IMG_5466We have made sponges before, but they were large sponge cakes.

This time I made some sponge drops, individual sponge cakes.




You will need the basic sponge mixture:

  • 2 eggs
  • 4 oz caster sugar
  • 4 oz sifter self raising flour
  • A few drops of Vanilla essence
  • 1 tablespoon hot water

Oven  200 C 400 F Gas Mark 6

Whisk the eggs lightly and then whisk in the sugar, vanilla essence and finally the hot water until thick and creamy.  Gently fold in the flour until well combined using a figure of eight movement.IMG_5468

IMG_5474Place small spoonfuls of the mixture well apart of a baking tray and cook for about 5 minutes.

Transfer to a wire rack and leave to cool.  When cold sandwich together with jam and cream.  -JAB

teatssc1000021025_-00_cadbury-advent-calendar-dairy-milk-3-17-oz-90gOnce Halloween is over, the holiday season begins to quickly creep faster and faster upon us! With Thanksgiving being nearly forgotten about thanks to the anticipation leading up to “Black Friday” and people’s impatience go shopping for Christmas gifts so early, it adds more excitement to the holidays. While new traditions are born as the years go by, some will stay the same for generations to come.

Advent is a Christian tradition, which begins on the fourth Sunday before Christmas and begins the church’s year. It is closest to the Feast Day of St. Andrew the Apostle. It is believed the word Advent is derived from Latin, which means “the coming”. Advent Calendars generally do not follow the Advent waiting period but instead begin on December 1st and ending on Christmas Eve.

Before the Advent Calendars, people would count down to Christmas by lighting candles or crossing days off their own calendars. The calendars everyone knows with the chocolate originally started in Germany back in the 1800s, when one opened a small door and revealed a picture which were based from the Hebrew Bible, from December 1-24 (sometimes til December 31st, for New Year’s). This tradition soon spread throughout Europe and North America and now there are different kinds of Advent Calendars. While they still conceal a picture, there is usually a small surprise inside, like a piece of chocolate or other sweet.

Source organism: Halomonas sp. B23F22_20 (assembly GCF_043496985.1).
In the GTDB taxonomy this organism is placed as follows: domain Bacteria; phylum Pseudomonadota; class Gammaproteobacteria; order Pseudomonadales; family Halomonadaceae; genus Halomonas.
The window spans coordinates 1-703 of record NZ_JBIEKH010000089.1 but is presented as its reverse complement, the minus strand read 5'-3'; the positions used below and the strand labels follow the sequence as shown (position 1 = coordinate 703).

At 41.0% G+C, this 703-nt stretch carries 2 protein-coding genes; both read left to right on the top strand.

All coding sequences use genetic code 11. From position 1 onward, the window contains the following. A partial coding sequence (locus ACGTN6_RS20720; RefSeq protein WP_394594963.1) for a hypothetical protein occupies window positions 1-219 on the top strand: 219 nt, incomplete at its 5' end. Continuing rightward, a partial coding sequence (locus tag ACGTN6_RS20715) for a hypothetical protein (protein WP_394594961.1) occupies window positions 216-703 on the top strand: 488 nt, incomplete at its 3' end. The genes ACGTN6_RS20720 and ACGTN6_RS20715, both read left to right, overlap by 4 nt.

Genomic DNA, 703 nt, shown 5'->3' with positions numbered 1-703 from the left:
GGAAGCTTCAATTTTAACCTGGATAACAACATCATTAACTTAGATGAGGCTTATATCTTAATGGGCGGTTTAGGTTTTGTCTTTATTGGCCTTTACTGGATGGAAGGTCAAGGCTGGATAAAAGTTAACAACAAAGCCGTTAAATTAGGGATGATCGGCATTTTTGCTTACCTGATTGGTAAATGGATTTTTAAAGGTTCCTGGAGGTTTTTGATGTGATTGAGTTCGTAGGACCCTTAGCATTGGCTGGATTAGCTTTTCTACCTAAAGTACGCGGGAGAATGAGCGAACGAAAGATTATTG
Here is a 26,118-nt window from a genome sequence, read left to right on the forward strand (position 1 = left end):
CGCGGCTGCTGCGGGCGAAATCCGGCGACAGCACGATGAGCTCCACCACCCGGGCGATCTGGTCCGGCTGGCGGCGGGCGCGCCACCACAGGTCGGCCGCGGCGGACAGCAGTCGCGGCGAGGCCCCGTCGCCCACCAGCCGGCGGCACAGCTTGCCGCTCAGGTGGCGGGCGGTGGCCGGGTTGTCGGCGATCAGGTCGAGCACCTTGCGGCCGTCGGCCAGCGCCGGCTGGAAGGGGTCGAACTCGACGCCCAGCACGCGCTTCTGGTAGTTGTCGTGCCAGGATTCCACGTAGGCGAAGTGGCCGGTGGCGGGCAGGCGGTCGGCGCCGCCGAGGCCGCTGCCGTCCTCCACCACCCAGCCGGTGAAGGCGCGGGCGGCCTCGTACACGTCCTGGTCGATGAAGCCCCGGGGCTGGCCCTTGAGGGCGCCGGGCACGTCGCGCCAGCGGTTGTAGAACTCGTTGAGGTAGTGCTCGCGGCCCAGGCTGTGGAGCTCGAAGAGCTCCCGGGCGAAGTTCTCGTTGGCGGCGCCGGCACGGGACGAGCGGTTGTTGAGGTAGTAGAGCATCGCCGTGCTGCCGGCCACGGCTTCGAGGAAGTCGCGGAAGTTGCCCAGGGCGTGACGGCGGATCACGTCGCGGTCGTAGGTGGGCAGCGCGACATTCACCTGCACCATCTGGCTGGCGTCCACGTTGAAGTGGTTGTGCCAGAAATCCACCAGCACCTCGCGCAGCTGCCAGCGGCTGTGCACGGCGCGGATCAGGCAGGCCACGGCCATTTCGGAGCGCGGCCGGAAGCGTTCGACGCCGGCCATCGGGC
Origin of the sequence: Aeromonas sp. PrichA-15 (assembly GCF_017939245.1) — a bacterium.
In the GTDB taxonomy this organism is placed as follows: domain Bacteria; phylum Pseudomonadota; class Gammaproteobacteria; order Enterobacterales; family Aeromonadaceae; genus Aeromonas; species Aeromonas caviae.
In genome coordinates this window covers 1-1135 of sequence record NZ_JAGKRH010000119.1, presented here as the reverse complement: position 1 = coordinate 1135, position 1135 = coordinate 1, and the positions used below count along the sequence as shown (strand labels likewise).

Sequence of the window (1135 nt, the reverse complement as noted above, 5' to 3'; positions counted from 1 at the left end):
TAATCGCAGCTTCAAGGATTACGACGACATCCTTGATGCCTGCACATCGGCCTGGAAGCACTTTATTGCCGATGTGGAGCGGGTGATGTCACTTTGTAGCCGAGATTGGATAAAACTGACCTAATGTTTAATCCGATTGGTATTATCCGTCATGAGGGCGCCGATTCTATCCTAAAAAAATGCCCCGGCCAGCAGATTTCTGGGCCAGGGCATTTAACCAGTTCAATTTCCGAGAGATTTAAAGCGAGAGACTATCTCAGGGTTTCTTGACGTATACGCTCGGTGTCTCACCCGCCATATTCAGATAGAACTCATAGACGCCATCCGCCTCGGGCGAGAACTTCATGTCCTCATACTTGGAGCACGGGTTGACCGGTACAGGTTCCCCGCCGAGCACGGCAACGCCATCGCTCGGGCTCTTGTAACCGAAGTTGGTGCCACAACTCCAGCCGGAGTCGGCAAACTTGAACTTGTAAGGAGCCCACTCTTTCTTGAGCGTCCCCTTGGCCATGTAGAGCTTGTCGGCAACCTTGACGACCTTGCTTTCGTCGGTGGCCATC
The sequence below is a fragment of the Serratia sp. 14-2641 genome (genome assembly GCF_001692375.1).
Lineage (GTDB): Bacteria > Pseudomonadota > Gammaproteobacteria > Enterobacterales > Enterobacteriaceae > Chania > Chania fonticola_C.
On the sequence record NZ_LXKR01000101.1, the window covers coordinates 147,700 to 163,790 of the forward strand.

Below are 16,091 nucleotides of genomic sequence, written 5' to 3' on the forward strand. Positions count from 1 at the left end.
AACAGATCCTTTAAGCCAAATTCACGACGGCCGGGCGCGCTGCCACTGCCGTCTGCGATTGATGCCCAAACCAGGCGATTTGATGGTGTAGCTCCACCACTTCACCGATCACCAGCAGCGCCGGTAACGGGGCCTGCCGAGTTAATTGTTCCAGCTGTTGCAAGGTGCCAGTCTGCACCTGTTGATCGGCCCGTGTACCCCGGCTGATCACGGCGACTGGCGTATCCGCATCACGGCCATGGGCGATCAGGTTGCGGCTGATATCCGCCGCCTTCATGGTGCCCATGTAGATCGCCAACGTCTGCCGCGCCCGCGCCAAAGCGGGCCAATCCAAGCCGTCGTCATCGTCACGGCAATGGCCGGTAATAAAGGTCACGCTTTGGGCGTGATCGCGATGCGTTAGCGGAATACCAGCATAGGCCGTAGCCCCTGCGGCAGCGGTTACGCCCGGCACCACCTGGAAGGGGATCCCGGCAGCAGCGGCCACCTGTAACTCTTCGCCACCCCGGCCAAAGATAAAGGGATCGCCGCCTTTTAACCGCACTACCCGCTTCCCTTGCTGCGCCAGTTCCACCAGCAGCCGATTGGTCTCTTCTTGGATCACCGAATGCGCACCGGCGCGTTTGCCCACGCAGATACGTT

Advent Calendars are still popular gifts to give to loved ones, big or small and teaches children to be patient when it comes to waiting for the big day when Santa Claus (or Father Christmas in the UK) makes his stop!

IMG_5343Remember all those recipes we did using egg whites?  Well now is the time to use some egg yolks.  Custard tarts are easy to make and very tasty so here goes.




You will need:

  • 4 oz sweet short crust pastry,
  • made with 4 oz flour, 2oz butter and 2 oz sugar.  Rub the butter into the flour until it resembles fine breadcrumbs and stir in the sugar.  Add enough cold water to combine the ingredients together and leave the bowl clean.
  • 2 eggs and one egg yolk
  • 1/2 pint milk
  • 2 tablespoons sugar

Or buy some ready made pastry!  Roll out the pastry to fit inside a 7 inch flan tin and blind bake for 10 minutIMG_5344es at 190 C 375 F Gas 5 .  Remove from the oven and then reduce the heat to 180 C 350 F Gas mark 4.

Prepare the custard filling by heating the milk and sugar to almost boiling point then allow to cool a little before adding the whisked eggs and egg yolk.  Strain the liquid into the pastry case and, if liked, sprinkle the top with grated nutmeg.  Bake inside a roasting tin half filled with water for about 20 minutes until set.   Allow to cool before removing from the tin.  This can be served warm with cream or cold with a nice cup of tea. -JAB

IMG_5337 (2)No, not the fishy type…the cream bun type!  Oysters and a variation on Maids of Honour which we made some time ago.

It is a pastry base with an almond flavoured cake on top and a jam and cream filling.  In order to put the fresh cream in we need to bake the cakes first and then remove the cake bit and add the jam and cream.  Yes a little messy but it can look good in the end.

You will need for 18 buns: 6 oz sweet shortcrust pastry – made or bought.


  • 3 oz butter
  • 3 oz sugar
  • 3 oz ground almonds
  • 1 egg
  • A few drops of almond essence
  • Jam and cream

Oven 190 C, 375 F Gas mark 5

Roll out the pastry until quite thin and use a cutter (3 inch) to make 18 rounds, re-rolling the pastry each time.  Line each patty hole with the pastry.  MeanwhileIMG_5338 cream together the butter and sugar and stir in the almonds, egg and essence.  place a small spoonful of the mixture into each case and bake for 20 minutes.

Cool on a wire rack and only when cool carefully remove the cake mixture using a sharp knife and fill each case with a spoonful of jam and some cream then replace the cake on top, tilting to one side.  Enjoy with a cuppa.  -JAB

Halloween may be over now and there may be that sad feeling that the festivities are over with (at least until Thanksgiving), but it’s just getting started in the UK! November may be all about Thanksgiving in the United States but for the British, it’s about Guy Fawkes and bonfires!